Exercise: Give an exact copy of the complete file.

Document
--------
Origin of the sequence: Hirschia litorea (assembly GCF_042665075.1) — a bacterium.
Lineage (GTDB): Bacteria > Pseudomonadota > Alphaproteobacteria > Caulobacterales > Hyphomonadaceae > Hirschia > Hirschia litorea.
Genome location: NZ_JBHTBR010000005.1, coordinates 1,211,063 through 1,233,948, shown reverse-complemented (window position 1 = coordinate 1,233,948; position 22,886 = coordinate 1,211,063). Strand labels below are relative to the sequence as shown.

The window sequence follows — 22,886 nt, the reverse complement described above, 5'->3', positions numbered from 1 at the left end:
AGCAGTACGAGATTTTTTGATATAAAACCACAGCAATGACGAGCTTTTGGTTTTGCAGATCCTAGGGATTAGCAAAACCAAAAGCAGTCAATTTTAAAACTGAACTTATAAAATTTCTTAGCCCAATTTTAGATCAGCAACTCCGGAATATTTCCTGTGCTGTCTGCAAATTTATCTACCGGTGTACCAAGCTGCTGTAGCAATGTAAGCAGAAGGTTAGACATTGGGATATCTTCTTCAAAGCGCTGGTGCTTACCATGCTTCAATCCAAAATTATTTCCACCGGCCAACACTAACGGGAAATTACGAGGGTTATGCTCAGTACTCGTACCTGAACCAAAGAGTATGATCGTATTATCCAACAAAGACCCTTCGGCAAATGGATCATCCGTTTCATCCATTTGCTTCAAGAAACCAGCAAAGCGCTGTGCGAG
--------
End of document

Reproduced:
Origin of the sequence: Hirschia litorea (assembly GCF_042665075.1) — a bacterium.
Lineage (GTDB): Bacteria > Pseudomonadota > Alphaproteobacteria > Caulobacterales > Hyphomonadaceae > Hirschia > Hirschia litorea.
Genome location: NZ_JBHTBR010000005.1, coordinates 1,211,063 through 1,233,948, shown reverse-complemented (window position 1 = coordinate 1,233,948; position 22,886 = coordinate 1,211,063). Strand labels below are relative to the sequence as shown.

The window sequence follows — 22,886 nt, the reverse complement described above, 5'->3', positions numbered from 1 at the left end:
AGCAGTACGAGATTTTTTGATATAAAACCACAGCAATGACGAGCTTTTGGTTTTGCAGATCCTAGGGATTAGCAAAACCAAAAGCAGTCAATTTTAAAACTGAACTTATAAAATTTCTTAGCCCAATTTTAGATCAGCAACTCCGGAATATTTCCTGTGCTGTCTGCAAATTTATCTACCGGTGTACCAAGCTGCTGTAGCAATGTAAGCAGAAGGTTAGACATTGGGATATCTTCTTCAAAGCGCTGGTGCTTACCATGCTTCAATCCAAAATTATTTCCACCGGCCAACACTAACGGGAAATTACGAGGGTTATGCTCAGTACTCGTACCTGAACCAAAGAGTATGATCGTATTATCCAACAAAGACCCTTCGGCAAATGGATCATCCGTTTCATCCATTTGCTTCAAGAAACCAGCAAAGCGCTGTGCGAG